Discussion

Brucella is an intracellular bacterium that can cause chronic infections. It has been reported that infection of Brucella inhibits apoptosis of host cells (16,17). Therefore, it is necessary to investigate the mechanism underlying infection and develop therapeutic strategies for Brucellosis.

In the present study, it was demonstrated that B. suis S2 grew in BV2 cells without significant cytotoxicity, which is consistent with the characteristics of intracellular parasites. Previous studies revealed that Brucella outer membrane protein OMP25 inhibited apoptosis of host cells (6). Similarly, this study confirmed that the caspase-dependent apoptotic pathway of BV2 cells was significantly inhibited after B. suis S2 infection, which provides a favorable condition for the intracellular replication of B. suis S2. This result is consistent with our findings on the mechanism of sustained infection for intracellular parasites, such as Mycobacterium tuberculosis (18).

Apoptosis, programmed cell death, is indispensable for the development and homeostasis of multicellular organisms (19). Caspase-3 is one of the activated caspases that catalyzes the cleavage of many key cellular proteins during apoptosis (20). In the present study, western blot analysis revealed that the expression of cleaved caspase-3 was significantly decreased in BV2 cells after B. suis S2 infection, but gradually increased as the infection period increased. These observations indicated that Brucella may inhibit apoptosis of host cells for the infection. The present results are in agreement with the findings of Brucella in other types of cells (21). Collectively, these data indicated that inhibition of host cell apoptosis may be a common strategy for Brucella-sustained infection. The underlying mechanisms of the DHA effect on bacteria remain unknown. Some studies suggest that the strategy of Brucella for infection establishment includes the following: i) to avoid intracellular destruction by limiting the fusion of the type IV secretion system-dependent vacuole-containing vacuoles to lysosomes; ii) inhibiting apoptosis of infected monocytes; and iii) inhibition of dendritic cell maturation, inhibition of antigen presentation and activation of naive T cells (22). It is our aim to investigate the mechanisms in our future studies.

Conversely, DHA displays potent anti-viral and anti-parasitic activities (23,24), however, the molecular mechanisms are not fully understood yet. Artemisinin was also effective on bacteria. For example, oral administration of artesunate was revealed to reduce death from sepsis caused by E. coli (25,26). In combination with antibiotic oxacillin, oral administration of artesunate revealed a high effectiveness against mouse sepsis induced by methicillin-resistant aureus (MRSA). On the basis of previous findings, the inhibitory effects of DHA were evaluated on B. suis S2 in vitro. It was revealed that DHA inhibited B. suis S2 growth in BV2 cells. Furthermore, DHA increased the percentage of apoptosis and the expression/proteolytic degradation of caspase-3 in B. suis S2-infected cells. It is therefore concluded that DHA induces caspase-dependent apoptotic pathway activation to inhibit intracellular B. suis S2 growth.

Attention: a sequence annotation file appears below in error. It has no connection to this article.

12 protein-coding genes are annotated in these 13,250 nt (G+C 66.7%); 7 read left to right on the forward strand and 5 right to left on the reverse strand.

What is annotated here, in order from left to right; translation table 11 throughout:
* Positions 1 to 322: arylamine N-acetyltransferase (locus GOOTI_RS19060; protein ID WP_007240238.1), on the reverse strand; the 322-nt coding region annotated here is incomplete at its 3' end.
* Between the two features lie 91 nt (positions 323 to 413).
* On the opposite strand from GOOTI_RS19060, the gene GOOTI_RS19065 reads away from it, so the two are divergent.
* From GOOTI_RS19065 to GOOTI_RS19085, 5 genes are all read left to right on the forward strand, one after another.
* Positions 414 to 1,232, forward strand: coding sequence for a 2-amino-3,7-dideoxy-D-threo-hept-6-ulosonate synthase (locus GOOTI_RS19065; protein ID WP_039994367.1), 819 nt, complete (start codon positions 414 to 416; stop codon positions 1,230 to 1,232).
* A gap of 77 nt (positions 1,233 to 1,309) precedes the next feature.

Brucella is an intracellular parasitic bacterium. In the present study, BV2 cells were infected with B. suis S2, and CFU experiments revealed that B. suis S2 grows in BV2 cells. After treatment with DHA, apoptosis of BV2 cell was increased. Additional experiments demonstrated that DHA had no direct effects on B. suis S2, which is similar to the effect of antibiotics on bacteria. Therefore, it is concluded that the mechanism involved in the reduction of intracellular replication of BV2 cells by DHA may be achieved by promoting apoptosis of BV2 cells.

Acknowledgements

Not applicable.

Funding

The present study was supported by grants from the National Natural Foundation of China (grant no. 31660030) and the First-Class Discipline Construction Project in Colleges and Universities of Ningxia (grant no. NXYLXK2017A05).

Availability of data and materials

The datasets used and/or analyzed during the current study are available from the corresponding author on reasonable request.

Authors' contributions

JY, HL, ZhaW and ZheW conceived and designed the experiments. JY, HL, ZhaW, LY and QL conducted all the experiments. LY, QL, XN and TX contributed reagents, materials and analysis tools. XN and TX performed the experiments and were involved in the preliminary work. All authors read and approved the final manuscript.

Ethics approval and consent to participate

Not applicable.

Patient consent for publication

Not applicable.

Competing interests

The authors declare that they have no competing interests.

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November 2019
Volume 20 Issue 5

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APA
Yang, J., Li, H., Wang, Z., Yu, L., Liu, Q., Niu, X. ... Wang, Z. (2019). Dihydroartemisinin inhibits multiplication of Brucella suis vaccine strain 2 in murine microglia BV2 cells via stimulation of caspase‑dependent apoptosis. Molecular Medicine Reports, 20, 4067-4072. https://doi.org/10.3892/mmr.2019.10672
MLA
Yang, J., Li, H., Wang, Z., Yu, L., Liu, Q., Niu, X., Xu, T., Wang, Z."Dihydroartemisinin inhibits multiplication of Brucella suis vaccine strain 2 in murine microglia BV2 cells via stimulation of caspase‑dependent apoptosis". Molecular Medicine Reports 20.5 (2019): 4067-4072.
Chicago
Yang, J., Li, H., Wang, Z., Yu, L., Liu, Q., Niu, X., Xu, T., Wang, Z."Dihydroartemisinin inhibits multiplication of Brucella suis vaccine strain 2 in murine microglia BV2 cells via stimulation of caspase‑dependent apoptosis". Molecular Medicine Reports 20, no. 5 (2019): 4067-4072. https://doi.org/10.3892/mmr.2019.10672